Georgia Magazine - November 2012 - (Page 7)

Presidential responsibilities The framers of the U.S. Constitution delegated the executive powers of the federal government to one elected president. As chief executive, the president serves as head of state, chief diplomat and commanderin-chief of the military. There are 11 specific powers given to the president. In Article I Section 7: 1. Power to veto bills passed by Congress, but Congress may override the president’s veto with a two-thirds majority vote in each house. In Article II, Section 2: 2. Power to act as commander-in-chief of the U.S. armed forces and of the state militias when called into service by the United States. 3. Power to require writton opinions from executive branch officials. 4. Power to grant pardons, except in cases of impeachment. 5. Power to make treaties, but a treaty must be ratified by a two-thirds vote of the Senate. 6. Power to appoint ambassadors, Supreme Court justices, officers and other federal public officials, but they must be confirmed by the Senate. 7. Power to fill vacancies that occur during a recess of the Senate, but such appointments expire at the end of the following session of Congress. In Article II, Section 3: 8. Power to recommend legislation. 9. Power to convene and adjourn Congress in “extraordinary occasions.” 10. Power to receive ambassadors and other foreign officials. 11. Power to commission all officers of the United States. Two other duties of the office are listed in Article II, Section 3. This section says the president shall periodically report to Congress about the “state of the union,” which has led to the annual State of the Union address. It also charges the president to “take care that the laws be faithfully executed,” referring to his duty to implement or carry out the laws enacted by Congress. —Jim Jess November 2012 STEEL MOBILE HOME ROOFING Insurance credit Expert installation Increase the value of your home Energy Star Certified Cut your electric bill Stop leaks LIFETIME WARRANTY Since 1983 800.633.8969 Guess where this is and you could Picture this? Win $25! In “Picture this?” the reader whose photo of a Georgia place is published wins $25—as does the person who correctly guesses what the photo is and where it was taken. The winner’s name (drawn at random from correct guesses) and the answer will appear in a future issue. If you’re ready to guess, or have a photo for us to consider, email picturethis@ or mail to “Picture this,” P.O. Box 1707, Tucker, GA 30085. Submissions for consideration should be 300-dpi photos you have taken of locations that are easy to identify, but not too prominent. Please send photos and guesses separately. Guesses for the November contest must be received by Nov. 19, 2012. With all correspondence, please include your name, address and phone number. Our winners from the September 2012 issue are Audrey L. Connely, of Macon, who took the photo, and Jack Anderson Jr., of Yatesville, who correctly guessed that it is a statue of singer Otis Redding on the Ocmulgee Heritage Trail, at Gateway Park in Macon. The life-size bronze sculpture depicts Redding sitting on the pilings of a dock, strumming a guitar, with the lyrics to “(Sittin’ on) The Dock of the Bay” on a pad beside him. Redding died in a plane crash in 1967, just days after recording the song that would become a hit. Celebrating the Georgia lifestyle GEMC ® September 2012 More online at 7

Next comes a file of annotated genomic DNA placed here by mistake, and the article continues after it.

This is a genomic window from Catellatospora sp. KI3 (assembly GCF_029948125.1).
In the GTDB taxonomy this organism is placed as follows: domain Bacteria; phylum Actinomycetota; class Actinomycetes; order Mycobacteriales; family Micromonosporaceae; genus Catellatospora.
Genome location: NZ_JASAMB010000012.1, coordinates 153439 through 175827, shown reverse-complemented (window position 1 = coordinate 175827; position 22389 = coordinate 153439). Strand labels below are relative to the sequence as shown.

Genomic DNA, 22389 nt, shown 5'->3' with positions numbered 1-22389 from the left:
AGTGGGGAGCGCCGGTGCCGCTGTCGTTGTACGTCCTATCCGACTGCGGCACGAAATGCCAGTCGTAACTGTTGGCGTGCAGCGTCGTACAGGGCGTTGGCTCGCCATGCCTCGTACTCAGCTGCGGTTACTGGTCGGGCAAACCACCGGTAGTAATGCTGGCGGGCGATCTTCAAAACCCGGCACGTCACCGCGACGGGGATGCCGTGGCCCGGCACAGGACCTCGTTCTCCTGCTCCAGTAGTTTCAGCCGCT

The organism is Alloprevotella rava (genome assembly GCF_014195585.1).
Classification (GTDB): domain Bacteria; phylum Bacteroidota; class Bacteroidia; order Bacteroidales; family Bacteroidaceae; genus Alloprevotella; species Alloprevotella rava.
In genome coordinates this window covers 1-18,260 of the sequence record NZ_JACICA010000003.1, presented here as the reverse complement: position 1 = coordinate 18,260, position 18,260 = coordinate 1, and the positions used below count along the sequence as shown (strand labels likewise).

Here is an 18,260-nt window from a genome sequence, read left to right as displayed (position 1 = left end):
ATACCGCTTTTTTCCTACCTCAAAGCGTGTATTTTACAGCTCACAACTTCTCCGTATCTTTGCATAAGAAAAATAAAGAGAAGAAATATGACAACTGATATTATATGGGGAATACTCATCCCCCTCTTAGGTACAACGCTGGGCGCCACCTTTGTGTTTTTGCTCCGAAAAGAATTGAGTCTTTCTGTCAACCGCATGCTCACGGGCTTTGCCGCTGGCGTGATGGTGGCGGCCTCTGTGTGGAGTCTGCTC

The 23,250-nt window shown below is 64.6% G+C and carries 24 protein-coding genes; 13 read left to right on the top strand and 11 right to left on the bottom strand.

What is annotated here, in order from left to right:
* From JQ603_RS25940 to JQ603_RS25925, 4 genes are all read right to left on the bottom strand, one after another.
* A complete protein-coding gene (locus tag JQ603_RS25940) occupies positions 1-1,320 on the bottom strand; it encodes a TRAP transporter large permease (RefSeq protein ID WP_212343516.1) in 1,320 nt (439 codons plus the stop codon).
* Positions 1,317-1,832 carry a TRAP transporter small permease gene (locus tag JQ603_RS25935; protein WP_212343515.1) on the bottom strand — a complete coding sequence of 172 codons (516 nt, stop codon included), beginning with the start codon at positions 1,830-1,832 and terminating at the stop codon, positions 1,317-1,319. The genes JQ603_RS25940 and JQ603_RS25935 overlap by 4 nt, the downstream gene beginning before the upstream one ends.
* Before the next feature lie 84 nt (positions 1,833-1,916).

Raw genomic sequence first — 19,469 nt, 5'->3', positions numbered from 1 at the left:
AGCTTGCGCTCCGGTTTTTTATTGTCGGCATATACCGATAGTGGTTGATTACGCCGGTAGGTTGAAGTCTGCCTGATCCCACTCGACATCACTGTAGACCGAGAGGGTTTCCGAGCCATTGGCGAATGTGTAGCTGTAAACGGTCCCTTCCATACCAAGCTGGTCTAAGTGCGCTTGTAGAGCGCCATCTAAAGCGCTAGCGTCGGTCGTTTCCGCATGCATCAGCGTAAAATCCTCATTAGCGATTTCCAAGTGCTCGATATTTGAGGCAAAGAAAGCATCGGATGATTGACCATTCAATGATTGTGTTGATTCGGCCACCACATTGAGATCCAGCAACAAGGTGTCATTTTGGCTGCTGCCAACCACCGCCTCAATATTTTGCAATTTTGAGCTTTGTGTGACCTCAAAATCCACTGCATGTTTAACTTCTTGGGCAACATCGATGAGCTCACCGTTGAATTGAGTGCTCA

Table of Contents for the Digital Edition of Georgia Magazine - November 2012

Georgia Magazine - November 2012
Picture This?
Liberty Notes
Georgia News
Calendar of Events
Festival Guide
Homes for the Holidays
Flip-Flops and Caviar: Winning Georgia Products
More Great Georgia Products
Around Georgia
Lodging and Dining on the North Georgia Art Ramble
My Georgia
Statement of Ownership
Georgia Gardens
Georgia Cooks
More Snapshot Submissions
Second Helping: More Holiday Side Dishes
Plant of the Month
November Online Trivia Contest

Georgia Magazine - November 2012